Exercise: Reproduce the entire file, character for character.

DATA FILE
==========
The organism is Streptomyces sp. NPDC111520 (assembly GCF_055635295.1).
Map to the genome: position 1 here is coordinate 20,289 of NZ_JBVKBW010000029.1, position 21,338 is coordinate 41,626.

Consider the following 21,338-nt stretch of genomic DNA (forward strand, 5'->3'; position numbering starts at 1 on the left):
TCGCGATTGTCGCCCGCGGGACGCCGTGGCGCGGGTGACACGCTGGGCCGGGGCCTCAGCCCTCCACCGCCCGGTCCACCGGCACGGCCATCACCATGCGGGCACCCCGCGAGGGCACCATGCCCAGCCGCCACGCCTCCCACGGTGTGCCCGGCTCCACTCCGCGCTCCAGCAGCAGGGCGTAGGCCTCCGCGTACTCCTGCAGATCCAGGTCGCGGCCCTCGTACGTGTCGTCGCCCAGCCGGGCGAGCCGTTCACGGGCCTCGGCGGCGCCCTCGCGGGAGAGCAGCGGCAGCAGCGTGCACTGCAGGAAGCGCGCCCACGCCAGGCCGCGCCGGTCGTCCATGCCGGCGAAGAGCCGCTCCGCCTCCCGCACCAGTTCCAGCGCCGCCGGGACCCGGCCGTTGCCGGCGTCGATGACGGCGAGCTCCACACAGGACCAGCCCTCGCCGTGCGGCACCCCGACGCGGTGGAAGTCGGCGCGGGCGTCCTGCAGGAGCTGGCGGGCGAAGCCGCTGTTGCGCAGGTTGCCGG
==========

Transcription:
The organism is Streptomyces sp. NPDC111520 (assembly GCF_055635295.1).
Map to the genome: position 1 here is coordinate 20,289 of NZ_JBVKBW010000029.1, position 21,338 is coordinate 41,626.

Consider the following 21,338-nt stretch of genomic DNA (forward strand, 5'->3'; position numbering starts at 1 on the left):
TCGCGATTGTCGCCCGCGGGACGCCGTGGCGCGGGTGACACGCTGGGCCGGGGCCTCAGCCCTCCACCGCCCGGTCCACCGGCACGGCCATCACCATGCGGGCACCCCGCGAGGGCACCATGCCCAGCCGCCACGCCTCCCACGGTGTGCCCGGCTCCACTCCGCGCTCCAGCAGCAGGGCGTAGGCCTCCGCGTACTCCTGCAGATCCAGGTCGCGGCCCTCGTACGTGTCGTCGCCCAGCCGGGCGAGCCGTTCACGGGCCTCGGCGGCGCCCTCGCGGGAGAGCAGCGGCAGCAGCGTGCACTGCAGGAAGCGCGCCCACGCCAGGCCGCGCCGGTCGTCCATGCCGGCGAAGAGCCGCTCCGCCTCCCGCACCAGTTCCAGCGCCGCCGGGACCCGGCCGTTGCCGGCGTCGATGACGGCGAGCTCCACACAGGACCAGCCCTCGCCGTGCGGCACCCCGACGCGGTGGAAGTCGGCGCGGGCGTCCTGCAGGAGCTGGCGGGCGAAGCCGCTGTTGCGCAGGTTGCCGG